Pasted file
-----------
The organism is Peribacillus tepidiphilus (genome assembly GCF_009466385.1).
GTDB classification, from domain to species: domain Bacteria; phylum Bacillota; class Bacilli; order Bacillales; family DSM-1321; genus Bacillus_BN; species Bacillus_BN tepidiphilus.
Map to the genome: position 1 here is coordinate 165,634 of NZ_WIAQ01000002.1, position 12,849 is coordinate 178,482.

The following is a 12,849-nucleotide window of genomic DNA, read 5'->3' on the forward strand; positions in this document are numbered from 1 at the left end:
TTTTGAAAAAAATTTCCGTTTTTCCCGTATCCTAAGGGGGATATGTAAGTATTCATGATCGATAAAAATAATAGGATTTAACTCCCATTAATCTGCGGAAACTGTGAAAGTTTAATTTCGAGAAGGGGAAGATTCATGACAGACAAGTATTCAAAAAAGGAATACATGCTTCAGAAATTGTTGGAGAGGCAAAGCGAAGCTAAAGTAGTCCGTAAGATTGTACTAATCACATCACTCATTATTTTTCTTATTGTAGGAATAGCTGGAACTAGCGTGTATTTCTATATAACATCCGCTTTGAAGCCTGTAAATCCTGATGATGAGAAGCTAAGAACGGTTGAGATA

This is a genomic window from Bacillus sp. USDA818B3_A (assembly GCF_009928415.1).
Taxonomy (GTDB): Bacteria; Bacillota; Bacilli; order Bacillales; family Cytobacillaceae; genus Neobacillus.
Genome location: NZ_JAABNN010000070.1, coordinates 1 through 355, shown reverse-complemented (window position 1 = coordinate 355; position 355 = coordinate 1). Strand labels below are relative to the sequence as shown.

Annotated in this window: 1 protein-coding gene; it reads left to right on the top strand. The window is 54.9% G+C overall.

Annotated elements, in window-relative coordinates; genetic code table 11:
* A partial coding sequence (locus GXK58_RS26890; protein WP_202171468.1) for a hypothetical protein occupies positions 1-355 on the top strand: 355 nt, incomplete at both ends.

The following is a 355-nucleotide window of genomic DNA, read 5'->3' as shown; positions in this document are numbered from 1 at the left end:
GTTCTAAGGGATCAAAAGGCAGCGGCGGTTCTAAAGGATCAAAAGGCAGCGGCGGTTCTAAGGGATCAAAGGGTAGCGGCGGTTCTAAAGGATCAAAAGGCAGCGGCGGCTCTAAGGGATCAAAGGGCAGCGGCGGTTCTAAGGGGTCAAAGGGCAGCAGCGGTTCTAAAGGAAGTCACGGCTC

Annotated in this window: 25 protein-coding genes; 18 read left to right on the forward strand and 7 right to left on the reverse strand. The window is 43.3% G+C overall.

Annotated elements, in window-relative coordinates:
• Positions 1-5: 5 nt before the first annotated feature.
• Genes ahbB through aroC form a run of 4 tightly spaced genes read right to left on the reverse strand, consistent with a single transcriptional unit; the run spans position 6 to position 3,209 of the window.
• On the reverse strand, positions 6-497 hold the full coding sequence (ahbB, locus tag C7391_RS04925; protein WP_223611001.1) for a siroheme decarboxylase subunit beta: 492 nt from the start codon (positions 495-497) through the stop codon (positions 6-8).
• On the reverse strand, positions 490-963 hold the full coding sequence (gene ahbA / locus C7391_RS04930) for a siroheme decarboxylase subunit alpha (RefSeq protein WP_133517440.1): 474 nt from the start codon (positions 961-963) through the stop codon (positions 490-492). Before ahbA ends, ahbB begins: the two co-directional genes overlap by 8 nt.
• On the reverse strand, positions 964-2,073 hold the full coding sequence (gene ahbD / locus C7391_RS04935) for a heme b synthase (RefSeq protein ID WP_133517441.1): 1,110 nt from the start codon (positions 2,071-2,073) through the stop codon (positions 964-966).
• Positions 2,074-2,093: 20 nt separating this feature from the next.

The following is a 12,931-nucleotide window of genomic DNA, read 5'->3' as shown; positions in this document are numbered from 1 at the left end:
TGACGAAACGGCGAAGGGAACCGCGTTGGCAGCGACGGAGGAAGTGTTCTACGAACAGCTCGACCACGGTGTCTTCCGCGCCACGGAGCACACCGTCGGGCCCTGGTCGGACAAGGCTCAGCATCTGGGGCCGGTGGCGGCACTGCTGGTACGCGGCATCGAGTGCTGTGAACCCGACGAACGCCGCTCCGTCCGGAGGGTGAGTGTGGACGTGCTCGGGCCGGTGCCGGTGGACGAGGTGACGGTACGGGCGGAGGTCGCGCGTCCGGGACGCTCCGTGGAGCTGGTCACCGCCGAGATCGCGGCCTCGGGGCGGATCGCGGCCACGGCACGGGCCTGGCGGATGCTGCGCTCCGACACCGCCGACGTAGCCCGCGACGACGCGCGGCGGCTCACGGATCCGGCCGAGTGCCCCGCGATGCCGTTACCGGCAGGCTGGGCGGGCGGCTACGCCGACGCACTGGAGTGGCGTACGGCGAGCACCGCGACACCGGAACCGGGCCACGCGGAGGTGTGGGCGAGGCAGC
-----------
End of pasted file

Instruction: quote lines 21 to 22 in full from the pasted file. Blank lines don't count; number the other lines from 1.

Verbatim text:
• Positions 2,074-2,093: 20 nt separating this feature from the next.

The following is a 12,931-nucleotide window of genomic DNA, read 5'->3' as shown; positions in this document are numbered from 1 at the left end: